morning bell: the dance of love, life and light


‘The dance of love, life and light’ is a new series of morning bell for Trinity season  beginning tomorrow – Trinity Sunday . Ian will be pondering how the idea that God is Trinity might shape our prayer and action. Photos are from an estuary walk in South Devon on the eve of Trinity…

morning bell: the dance of love, life and light
morning bell: the dance of love, life and light



  1. Michael Rizzio Posted on February 23, 2014 at 8:26 am

    Lord of the Dance?

    From etymological sources we learn that perichoresis is a compound word. Peri means “around” (e.g.perimeter); and choreia means “to dance” (e.g. choreographer). So perichoresis in effect means God’s circular dance. This dance is based on His mutual indwelling and the circulation or gifting of all that is uncreated between the three persons of His essential being.

    Light, life, love… this is the essence of the divine dance.

    Turning now to the first encyclical of Pope Francis, Lumen Fidei, we encounter this dance as a waltz. Yes, Pope Benedict’s brilliant swan song is a Waltz of God’s Flowers, a Waltz of Light, Life and Love.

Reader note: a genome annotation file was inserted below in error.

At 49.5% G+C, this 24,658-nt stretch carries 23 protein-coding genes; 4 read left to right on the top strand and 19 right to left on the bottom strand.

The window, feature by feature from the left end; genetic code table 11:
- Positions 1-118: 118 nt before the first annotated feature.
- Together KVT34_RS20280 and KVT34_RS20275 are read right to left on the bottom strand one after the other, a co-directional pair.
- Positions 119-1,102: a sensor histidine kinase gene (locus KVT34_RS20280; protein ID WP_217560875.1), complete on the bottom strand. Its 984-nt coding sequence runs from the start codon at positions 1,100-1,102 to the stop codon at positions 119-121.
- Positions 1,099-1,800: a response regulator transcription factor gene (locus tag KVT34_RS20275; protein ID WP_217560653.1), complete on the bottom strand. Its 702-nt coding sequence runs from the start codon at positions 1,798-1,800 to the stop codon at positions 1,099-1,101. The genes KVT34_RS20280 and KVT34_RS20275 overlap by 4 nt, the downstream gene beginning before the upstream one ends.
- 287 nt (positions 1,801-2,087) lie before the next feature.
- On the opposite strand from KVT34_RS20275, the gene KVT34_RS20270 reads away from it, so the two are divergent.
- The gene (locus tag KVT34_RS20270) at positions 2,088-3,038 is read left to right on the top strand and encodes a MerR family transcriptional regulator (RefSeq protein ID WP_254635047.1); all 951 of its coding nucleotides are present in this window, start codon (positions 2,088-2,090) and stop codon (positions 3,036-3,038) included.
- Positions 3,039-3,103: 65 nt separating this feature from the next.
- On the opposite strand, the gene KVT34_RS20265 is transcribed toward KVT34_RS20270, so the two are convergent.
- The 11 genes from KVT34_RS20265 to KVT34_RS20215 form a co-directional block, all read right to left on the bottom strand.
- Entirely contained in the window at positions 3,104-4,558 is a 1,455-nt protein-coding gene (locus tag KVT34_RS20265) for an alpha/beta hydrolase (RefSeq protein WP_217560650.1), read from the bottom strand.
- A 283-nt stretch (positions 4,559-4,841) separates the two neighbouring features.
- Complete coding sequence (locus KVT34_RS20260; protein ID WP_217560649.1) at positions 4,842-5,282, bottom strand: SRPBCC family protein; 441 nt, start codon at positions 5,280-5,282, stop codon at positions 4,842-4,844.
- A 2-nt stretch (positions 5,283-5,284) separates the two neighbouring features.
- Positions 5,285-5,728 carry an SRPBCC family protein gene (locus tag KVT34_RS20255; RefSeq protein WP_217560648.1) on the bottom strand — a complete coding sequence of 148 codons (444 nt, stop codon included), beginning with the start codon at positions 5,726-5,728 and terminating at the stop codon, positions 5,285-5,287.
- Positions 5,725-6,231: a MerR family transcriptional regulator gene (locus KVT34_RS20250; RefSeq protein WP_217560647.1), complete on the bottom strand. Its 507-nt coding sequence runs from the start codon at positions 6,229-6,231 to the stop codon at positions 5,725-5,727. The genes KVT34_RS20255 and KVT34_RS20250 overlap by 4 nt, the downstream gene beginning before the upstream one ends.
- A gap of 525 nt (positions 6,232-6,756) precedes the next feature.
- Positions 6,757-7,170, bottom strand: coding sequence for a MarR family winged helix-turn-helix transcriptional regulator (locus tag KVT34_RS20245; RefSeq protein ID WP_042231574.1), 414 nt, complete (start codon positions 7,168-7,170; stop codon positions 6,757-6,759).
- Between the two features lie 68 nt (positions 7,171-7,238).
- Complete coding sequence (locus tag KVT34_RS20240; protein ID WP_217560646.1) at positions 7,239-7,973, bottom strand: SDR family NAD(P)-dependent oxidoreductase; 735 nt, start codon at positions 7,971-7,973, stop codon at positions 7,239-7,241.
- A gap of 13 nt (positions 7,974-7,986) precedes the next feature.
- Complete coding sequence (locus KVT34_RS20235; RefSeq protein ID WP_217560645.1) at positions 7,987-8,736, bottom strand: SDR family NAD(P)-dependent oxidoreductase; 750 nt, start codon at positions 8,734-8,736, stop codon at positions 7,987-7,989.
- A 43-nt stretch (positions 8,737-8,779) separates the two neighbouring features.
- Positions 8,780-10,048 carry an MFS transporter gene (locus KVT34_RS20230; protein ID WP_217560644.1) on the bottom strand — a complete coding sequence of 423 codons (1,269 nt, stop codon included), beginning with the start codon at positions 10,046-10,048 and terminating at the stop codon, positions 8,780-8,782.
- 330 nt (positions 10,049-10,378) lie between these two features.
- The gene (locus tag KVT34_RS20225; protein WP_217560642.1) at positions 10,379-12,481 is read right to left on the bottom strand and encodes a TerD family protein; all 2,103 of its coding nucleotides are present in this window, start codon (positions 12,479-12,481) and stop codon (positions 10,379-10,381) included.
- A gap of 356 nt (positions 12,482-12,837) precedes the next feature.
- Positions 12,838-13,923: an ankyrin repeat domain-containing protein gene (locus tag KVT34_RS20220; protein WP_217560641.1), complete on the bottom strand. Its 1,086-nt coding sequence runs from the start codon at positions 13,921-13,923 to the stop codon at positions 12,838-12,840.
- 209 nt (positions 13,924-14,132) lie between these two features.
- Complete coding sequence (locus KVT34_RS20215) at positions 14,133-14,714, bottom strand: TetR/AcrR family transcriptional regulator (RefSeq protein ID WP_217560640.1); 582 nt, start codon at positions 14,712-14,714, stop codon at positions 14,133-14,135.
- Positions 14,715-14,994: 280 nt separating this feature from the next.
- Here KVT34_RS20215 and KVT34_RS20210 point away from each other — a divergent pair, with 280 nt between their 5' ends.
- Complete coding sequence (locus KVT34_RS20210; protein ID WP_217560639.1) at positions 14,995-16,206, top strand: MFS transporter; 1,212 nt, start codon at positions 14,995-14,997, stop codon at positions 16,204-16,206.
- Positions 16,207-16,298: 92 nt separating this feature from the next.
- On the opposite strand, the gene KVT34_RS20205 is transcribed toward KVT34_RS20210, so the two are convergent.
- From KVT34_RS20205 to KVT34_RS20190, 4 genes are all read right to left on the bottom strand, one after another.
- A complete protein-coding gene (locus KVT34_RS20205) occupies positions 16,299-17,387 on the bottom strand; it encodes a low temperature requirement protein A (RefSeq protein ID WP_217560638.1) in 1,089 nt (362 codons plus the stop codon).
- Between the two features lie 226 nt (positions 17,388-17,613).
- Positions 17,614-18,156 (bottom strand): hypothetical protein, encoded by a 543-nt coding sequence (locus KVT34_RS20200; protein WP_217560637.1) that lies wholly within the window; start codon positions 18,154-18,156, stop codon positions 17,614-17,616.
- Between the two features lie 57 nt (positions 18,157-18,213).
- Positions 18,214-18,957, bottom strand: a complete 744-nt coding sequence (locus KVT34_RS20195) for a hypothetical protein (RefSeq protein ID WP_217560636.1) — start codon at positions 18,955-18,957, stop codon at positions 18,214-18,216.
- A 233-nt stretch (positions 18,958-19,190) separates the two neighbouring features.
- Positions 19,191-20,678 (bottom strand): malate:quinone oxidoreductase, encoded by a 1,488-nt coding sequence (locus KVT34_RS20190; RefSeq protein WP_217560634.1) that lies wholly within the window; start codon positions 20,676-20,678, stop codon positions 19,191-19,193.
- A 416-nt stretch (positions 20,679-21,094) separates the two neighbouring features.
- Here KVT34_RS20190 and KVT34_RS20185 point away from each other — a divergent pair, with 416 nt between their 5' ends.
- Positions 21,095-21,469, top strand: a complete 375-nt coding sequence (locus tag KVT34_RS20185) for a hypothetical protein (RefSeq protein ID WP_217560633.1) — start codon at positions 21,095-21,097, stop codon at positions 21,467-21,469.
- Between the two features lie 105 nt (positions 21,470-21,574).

Pope Benedict composed this symphony. Pope Francis added the coda and it is he who must conduct the stellar performance..

    Light181, Life149, Love167
    …those three haloed words in fourteen triads

    1. A light this powerful cannot come from ourselves but from a more primordial source: in a word, it must come from God. Faith is born of an encounter with the living God who calls us and reveals his love, a love which precedes us and upon which we can lean for security and for building our lives.

    2. On the one hand, it is a light coming from the past, the light of the foundational memory of the life of Jesus which revealed his perfectly trustworthy love, a love capable of triumphing over death.

    3. For Abraham, faith in God sheds light on the depths of his being, it enables him to acknowledge the wellspring of goodness at the origin of all things and to realize that his life is not the product of non-being or chance, but the fruit of a personal call and a personal love.

    4. Had the Father’s love not caused Jesus to rise from the dead, had it not been able to restore his body to life, then it would not be a completely reliable love, capable of illuminating also the gloom of death.

    5. True love, on the other hand, unifies all the elements of our person and becomes a new light pointing the way to a great and fulfilled life.

    6. The truth we seek, the truth that gives meaning to our journey through life, enlightens us whenever we are touched by love.

    7. Once we discover the full light of Christ’s love, we
    realize that each of the loves in our own lives had always contained a ray of that light, and we understand its ultimate destination.

    8. In this circular movement, the light of faith illumines all our human relationships, which can then be lived in union with the gentle love of Christ.